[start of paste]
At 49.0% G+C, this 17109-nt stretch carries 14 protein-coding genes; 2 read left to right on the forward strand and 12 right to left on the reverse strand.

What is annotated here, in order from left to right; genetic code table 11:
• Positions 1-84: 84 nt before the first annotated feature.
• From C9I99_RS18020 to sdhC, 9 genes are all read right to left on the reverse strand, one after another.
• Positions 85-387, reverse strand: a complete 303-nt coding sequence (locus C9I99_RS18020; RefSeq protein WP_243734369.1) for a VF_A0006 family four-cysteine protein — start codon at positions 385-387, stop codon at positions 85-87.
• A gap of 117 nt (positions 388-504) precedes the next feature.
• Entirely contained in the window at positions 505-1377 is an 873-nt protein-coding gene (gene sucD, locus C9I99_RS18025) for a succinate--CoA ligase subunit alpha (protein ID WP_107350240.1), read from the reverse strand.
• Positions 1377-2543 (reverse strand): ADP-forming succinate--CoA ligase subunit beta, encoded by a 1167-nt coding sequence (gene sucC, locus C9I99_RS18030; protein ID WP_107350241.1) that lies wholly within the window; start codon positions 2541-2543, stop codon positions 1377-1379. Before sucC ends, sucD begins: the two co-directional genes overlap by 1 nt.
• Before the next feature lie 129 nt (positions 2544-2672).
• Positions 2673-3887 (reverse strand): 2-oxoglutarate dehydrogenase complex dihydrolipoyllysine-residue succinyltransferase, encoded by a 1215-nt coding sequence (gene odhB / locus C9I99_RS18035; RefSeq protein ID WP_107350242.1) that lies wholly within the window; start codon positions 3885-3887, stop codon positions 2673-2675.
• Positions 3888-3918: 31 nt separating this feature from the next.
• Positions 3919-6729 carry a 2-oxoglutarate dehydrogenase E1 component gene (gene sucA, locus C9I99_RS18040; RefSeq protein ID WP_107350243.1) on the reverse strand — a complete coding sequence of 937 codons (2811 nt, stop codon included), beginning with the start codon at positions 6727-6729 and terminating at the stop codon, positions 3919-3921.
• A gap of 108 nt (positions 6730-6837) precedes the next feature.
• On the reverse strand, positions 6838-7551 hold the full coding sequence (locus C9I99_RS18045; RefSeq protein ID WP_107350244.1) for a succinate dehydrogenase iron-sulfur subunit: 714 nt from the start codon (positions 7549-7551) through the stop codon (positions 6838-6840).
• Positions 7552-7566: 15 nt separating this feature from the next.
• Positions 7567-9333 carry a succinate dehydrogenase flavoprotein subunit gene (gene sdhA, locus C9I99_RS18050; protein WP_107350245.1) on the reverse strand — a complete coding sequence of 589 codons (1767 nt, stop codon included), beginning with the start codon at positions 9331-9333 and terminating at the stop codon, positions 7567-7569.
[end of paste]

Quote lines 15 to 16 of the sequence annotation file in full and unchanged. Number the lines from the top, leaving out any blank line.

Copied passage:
• Positions 7552-7566: 15 nt separating this feature from the next.
• Positions 7567-9333 carry a succinate dehydrogenase flavoprotein subunit gene (gene sdhA, locus C9I99_RS18050; protein WP_107350245.1) on the reverse strand — a complete coding sequence of 589 codons (1767 nt, stop codon included), beginning with the start codon at positions 9331-9333 and terminating at the stop codon, positions 7567-7569.